Although at times this first episode feels as if the show is going to be aiming at a teen audience, by the time you get to the end, it’s going to appeal much more widely, especially to those who enjoy shows like Lost Girl, with its similar irreverent take on ancient mythologies. Where Lost Girl updates the fairy world with the Fae, The Almighty Johnsons grabs the Norse world of Asgard and rewrites it for a 21st century audience.
And before you think, “oh it’s a Thor rip-off,” the take on the subject matter is completely different. In the Marvel movie, Chris Hemsworth’s Thor never fails to know that he’s a god, and acts as such throughout; here, the Johnsons live ordinary lives, on the whole not over-using their (rather depleted) powers. Mike, the eldest, is a hunter but doesn’t seem to want to use that power that much. Anders, the god of poetry, is the black sheep of the family and finds a more carnal use for his ability to use words. Ty, apparently the god of war, can make things turn cold – which comes across as weak as it sounds!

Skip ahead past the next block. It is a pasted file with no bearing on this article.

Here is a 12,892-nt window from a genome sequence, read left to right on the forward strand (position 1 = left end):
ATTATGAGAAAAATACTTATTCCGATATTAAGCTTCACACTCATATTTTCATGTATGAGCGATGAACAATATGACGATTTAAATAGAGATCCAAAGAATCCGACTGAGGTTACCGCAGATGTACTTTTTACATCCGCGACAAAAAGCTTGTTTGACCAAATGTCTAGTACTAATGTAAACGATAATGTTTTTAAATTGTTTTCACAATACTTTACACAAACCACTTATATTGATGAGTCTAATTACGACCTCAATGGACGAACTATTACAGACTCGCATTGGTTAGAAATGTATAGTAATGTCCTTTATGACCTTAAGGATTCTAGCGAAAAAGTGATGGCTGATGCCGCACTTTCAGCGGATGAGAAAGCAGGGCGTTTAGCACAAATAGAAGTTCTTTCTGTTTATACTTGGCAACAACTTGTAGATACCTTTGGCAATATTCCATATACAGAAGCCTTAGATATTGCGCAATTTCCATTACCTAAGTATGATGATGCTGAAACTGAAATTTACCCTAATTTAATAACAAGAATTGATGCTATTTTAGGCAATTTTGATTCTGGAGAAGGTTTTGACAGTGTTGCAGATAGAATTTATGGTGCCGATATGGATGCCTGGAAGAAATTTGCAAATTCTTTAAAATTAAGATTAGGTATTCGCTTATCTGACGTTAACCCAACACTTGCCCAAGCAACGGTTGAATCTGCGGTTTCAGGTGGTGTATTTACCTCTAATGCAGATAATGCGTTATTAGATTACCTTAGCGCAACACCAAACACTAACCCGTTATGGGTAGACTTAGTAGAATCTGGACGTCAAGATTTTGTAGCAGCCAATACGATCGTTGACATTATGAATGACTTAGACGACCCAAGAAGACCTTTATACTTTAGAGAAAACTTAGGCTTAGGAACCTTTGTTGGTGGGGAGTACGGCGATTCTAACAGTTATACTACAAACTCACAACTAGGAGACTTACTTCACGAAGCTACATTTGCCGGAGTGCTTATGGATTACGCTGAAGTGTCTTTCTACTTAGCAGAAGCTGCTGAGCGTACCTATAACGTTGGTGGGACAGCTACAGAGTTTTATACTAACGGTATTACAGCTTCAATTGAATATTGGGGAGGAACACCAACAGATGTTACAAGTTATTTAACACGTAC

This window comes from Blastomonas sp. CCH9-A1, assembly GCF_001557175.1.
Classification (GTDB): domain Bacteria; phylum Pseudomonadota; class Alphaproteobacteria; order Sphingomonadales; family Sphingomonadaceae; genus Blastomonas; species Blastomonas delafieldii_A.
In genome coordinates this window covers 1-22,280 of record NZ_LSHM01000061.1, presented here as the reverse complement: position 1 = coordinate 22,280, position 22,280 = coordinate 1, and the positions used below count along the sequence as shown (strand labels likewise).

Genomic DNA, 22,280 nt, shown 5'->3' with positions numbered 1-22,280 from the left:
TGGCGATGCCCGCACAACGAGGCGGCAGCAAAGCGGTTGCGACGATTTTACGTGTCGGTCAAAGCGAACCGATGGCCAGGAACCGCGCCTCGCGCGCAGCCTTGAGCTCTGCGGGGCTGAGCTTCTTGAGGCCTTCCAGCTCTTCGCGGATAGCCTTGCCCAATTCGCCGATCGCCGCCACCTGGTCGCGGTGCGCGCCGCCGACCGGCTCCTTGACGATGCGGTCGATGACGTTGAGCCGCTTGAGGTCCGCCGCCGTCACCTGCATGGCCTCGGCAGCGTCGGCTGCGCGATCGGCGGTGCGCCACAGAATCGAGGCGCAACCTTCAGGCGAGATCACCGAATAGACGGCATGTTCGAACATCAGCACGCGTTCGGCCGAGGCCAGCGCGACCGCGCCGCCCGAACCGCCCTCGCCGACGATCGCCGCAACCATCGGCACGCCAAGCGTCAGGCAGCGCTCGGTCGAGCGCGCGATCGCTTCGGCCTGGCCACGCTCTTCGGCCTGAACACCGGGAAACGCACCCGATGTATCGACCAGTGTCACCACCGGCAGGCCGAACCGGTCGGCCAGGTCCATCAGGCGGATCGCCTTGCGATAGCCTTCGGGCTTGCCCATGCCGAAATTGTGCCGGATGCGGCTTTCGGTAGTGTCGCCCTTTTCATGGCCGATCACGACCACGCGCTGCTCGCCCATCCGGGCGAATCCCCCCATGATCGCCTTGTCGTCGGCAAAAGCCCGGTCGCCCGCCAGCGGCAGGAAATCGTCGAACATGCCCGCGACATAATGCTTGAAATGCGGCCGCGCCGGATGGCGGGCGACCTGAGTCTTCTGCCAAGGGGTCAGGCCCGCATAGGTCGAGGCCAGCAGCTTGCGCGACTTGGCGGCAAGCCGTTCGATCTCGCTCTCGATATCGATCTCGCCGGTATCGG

Emmett Skilton has to play the sceptic turned believer Axl, and his reactions, combined with some razor sharp dialogue which cuts at pretensions a moment before the viewer would lose any interest, sell the concept. There are a few clichés in the set up: Axl has a roommate who’s in love with him, but he doesn’t notice; and there are a band of female hunters after him. Anyone who gets to the end of episode 1 and hasn’t guessed who their leader is can’t have watched any of this sort of programme before!
Verdict: Sharp enough to sell its unlikely premise, The Almighty Johnsons will be worth spending a few hours with… 7/10
The Almighty Johnsons starts on Thursday February 2nd on Syfy UK